Software Fundamentals: Collected Papers by David L. Parnas

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Addison-Wesley, 2001 - Computers - 664 pages

David L. Parnas is one of the grandmasters of software engineering. His academic research and industrial collaborations have exerted far-reaching influence on software design and development. His groundbreaking writings capture the essence of the innovations, controversies, challenges, and solutions of the software industry. Together, they constitute the foundation for modern software theory and practice.

This book contains thirty-three of his most influential papers in various areas of software engineering. Leading thinkers in software engineering have contributed short introductions to each paper to provide the historical context surrounding each paper's conception and writing.

Software Fundamentals: Collected Papers by David L. Parnas is a practical guide to key software engineering concepts that belongs in the library of every software professional. It introduces and explains such seminal topics as:

  • Relational and tabular documentation
  • Information hiding as the basis for modular program construction
  • Abstract interfaces that provide services without revealing implementation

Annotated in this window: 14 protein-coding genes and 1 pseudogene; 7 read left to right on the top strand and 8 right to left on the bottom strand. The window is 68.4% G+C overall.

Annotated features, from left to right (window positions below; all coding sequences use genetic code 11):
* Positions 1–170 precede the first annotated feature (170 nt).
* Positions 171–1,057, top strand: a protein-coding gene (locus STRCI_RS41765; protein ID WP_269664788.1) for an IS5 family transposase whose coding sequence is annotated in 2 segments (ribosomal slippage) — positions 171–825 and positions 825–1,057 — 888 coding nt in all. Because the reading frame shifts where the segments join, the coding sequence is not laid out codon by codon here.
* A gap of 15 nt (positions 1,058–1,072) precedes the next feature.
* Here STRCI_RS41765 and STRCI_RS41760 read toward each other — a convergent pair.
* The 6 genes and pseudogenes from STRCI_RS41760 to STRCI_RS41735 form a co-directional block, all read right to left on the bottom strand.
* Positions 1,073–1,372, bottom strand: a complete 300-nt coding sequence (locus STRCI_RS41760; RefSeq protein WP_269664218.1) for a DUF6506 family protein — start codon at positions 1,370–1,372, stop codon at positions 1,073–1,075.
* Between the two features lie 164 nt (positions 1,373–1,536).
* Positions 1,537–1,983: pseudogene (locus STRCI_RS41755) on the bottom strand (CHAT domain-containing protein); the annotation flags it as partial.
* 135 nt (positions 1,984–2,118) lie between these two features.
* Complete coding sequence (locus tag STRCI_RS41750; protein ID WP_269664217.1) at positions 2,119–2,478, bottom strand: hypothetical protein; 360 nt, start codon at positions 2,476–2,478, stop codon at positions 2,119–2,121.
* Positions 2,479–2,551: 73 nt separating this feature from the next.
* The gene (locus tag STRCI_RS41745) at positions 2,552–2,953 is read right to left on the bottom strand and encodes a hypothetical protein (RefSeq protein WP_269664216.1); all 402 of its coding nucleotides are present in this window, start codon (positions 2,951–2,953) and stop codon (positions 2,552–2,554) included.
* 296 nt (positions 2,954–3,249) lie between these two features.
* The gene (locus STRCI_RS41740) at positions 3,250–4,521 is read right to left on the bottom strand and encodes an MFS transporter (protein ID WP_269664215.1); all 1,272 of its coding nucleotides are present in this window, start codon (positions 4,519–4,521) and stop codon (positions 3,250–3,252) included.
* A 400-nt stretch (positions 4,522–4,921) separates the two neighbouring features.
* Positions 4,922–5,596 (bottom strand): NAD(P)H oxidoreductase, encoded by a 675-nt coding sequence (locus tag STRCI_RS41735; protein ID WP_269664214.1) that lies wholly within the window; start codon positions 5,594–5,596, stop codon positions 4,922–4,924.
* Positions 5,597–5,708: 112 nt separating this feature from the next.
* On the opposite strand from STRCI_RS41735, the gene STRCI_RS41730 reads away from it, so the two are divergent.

• Program families for the efficient development of multiple software versions
  • The status of software engineering as a profession
  • Why complex software, such as for the Strategic Defense Initiative, is unlikely to work the first time that it is used in the field

As a celebration of one of the fathers of modern software engineering, and as a practical guide to the key concepts underlying software development, Software Fundamentals is valuable for professionals, especially those who are interested in teaching the fundamentals of software.

David Parnas is highly regarded for his many valuable contributions to software engineering. He developed and applied cutting-edge software technology to the U.S. Navy's A-7E aircraft, and he advised the Atomic Energy Control Board of Canada on the use of safety-critical, real-time software. During his career, he has contributed more than 200 papers to ACM, IEEE, and ICSE publications. He won an ACM "Best Paper" award, two "Most Influential Paper" awards from ICSE, and the 1998 "Outstanding Researcher" award from ACM SIGSOFT. In May 2001, Dr. Parnas was recognized at the International Conference on Software Engineering for his lifetime of outstanding achievements.

About the editors:

Daniel Hoffman is an Associate Professor of Computer Science at the University of Victoria in British Columbia. David Weiss is the Director of the Software Technology Research Department at Avaya Laboratories.

0201703696B04062001

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About the author (2001)

Daniel Hoffman is an Associate Professor of Computer Science at the University of Victoria in British Columbia.

David M. Weiss is the Director of the Software Production Research Department at Avaya Laboratories. His technical work has evolved into the invention of processes that incorporate ideas from families, design for change, measurement, precise specification, and technology transfer. The result has been a software production process based on family-oriented abstraction, specification, and translation, known as FAST.



0201703696AB04062001

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